August 24, 2005

Iranian Sentenced in Absentia Laments State of Judiciary (The Washington Post) Page A12, August 24, 2005

Wednesday, August 24, 2005; Page A12

Mohsen Sazegara , an Iranian political reformer who is currently a visiting fellow at the Washington Institute for Near East Policy, learned this week that he had been sentenced in absentia to seven years in prison in his home country. The charges against him were not clear, he said.

Sazegara, 50, was a founder of the Islamic Revolutionary Guard Corps at the outset of the Iranian revolution in 1979 but evolved into an outspoken critic of theocratic rule. He said the court decision was read to his attorney in Tehran.

"The regret I feel is not only for myself but for the state of the judiciary in Iran," he said in an interview Tuesday. "The same destiny awaits everyone in jail. They will never appear in court; I have not." Iran's judicial officials, he said, "do whatever they want."

Patrick Clawson , deputy research director at the Washington Institute and a specialist on Iran, said the Iranian authorities broke the law by failing to send Sazegara written notice of the sentencing.

Sazegara was previously imprisoned in Iran for promoting changes in the constitution and for seeking a referendum on the charter. He tried to run for president in 2001, but Iran's powerful Council of Guardians rejected his candidacy, he said.

Sazegara requested an explanation from the council, the extra-governmental body that screens political candidates based on their loyalty to the Islamic revolution, but he said he never got one. The council, composed of hard-line clerics, has been the major obstacle for reformers seeking to obtain political posts in Iran.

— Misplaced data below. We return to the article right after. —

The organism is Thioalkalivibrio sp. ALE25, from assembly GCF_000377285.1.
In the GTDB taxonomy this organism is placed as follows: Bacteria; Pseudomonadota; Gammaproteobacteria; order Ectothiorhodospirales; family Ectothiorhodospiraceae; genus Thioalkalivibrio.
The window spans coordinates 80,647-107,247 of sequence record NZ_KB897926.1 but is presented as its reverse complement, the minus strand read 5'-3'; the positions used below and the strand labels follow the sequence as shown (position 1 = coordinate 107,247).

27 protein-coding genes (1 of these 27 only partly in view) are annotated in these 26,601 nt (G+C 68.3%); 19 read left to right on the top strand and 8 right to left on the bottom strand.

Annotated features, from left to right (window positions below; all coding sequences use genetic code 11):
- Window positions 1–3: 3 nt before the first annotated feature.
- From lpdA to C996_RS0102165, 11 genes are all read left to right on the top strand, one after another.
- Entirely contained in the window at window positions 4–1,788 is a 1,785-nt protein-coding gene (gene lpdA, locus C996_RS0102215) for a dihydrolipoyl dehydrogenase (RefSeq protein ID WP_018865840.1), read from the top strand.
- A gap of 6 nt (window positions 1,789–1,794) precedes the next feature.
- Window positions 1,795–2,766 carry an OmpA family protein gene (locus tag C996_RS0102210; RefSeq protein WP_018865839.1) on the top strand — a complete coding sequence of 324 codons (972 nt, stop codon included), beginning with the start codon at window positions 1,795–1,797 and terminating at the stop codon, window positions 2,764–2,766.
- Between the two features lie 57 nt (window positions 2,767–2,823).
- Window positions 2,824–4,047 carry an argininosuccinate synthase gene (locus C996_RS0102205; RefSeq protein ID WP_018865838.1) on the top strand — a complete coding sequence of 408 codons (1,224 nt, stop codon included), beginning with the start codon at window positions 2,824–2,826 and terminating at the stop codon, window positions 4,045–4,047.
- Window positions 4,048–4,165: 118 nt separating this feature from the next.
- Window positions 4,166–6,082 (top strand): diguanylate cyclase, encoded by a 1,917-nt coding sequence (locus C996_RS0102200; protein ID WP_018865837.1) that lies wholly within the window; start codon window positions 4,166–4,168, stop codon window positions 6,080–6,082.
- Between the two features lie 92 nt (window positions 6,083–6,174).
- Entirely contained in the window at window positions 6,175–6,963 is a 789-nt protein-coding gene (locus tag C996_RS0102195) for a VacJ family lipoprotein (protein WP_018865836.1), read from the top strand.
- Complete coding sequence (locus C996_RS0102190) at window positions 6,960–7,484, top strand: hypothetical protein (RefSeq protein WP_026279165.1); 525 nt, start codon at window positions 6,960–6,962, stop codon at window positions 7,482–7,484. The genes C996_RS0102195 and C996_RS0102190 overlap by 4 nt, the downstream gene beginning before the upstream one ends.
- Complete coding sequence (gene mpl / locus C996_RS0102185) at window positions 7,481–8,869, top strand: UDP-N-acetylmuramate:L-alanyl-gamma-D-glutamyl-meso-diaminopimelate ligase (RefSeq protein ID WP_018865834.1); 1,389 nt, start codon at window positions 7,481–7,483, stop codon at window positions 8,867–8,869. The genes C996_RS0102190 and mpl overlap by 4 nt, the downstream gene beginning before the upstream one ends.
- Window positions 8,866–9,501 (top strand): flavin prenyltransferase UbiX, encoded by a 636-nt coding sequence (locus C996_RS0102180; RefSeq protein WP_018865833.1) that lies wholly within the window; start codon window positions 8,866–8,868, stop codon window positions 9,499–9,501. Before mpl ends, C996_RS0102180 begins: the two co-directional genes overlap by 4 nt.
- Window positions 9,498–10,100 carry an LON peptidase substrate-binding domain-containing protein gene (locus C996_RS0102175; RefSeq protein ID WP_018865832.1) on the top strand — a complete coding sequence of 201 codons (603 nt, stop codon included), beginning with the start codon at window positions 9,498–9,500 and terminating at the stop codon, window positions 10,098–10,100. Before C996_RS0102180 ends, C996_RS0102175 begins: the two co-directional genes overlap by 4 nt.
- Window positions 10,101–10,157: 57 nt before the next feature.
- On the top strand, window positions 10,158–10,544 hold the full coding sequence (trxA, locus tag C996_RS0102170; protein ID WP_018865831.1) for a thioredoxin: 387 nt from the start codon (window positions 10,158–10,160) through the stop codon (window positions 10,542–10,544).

"My history is that of all Iranian society," Sazegara said. "We were still young in 1979, but gradually we learned the facts from practice and experience. We used to believe in a socialist system, but I now know we need a market economy and democracy. To make it in this world we need cultural, political and social pluralism, not just Shiite Islam."

Sazegara was once a manager at Iran's Industrial Development and Renovation Organization, which manages 140 nationalized companies. He said he eventually realized the structure of Iran could not accommodate an effective reform movement, so he began writing in various publications urging change.

He said he became part of the reformist Kian circle, which included journalist Akbar Ganji , now in prison in Iran. The group publishes a quarterly journal on contemporary Islamic theory and philosophy.

"Like Akbar Ganji, Mohsen Sazegara is being punished for directly challenging" Ayatollah Ali Khamenei , Iran's supreme religious leader, said Roya Hakakian , an Iranian author and rights activist based in New Haven, Conn. "These challenges . . . are truly addressing the heart of what is holding back Iran from reaching a democracy."

When his fellowship ends in October, Sazegara said, he will undergo eye surgery and continue treatment for a cardiac condition. He said he hopes to establish a satellite TV station that would beam programming into Iran.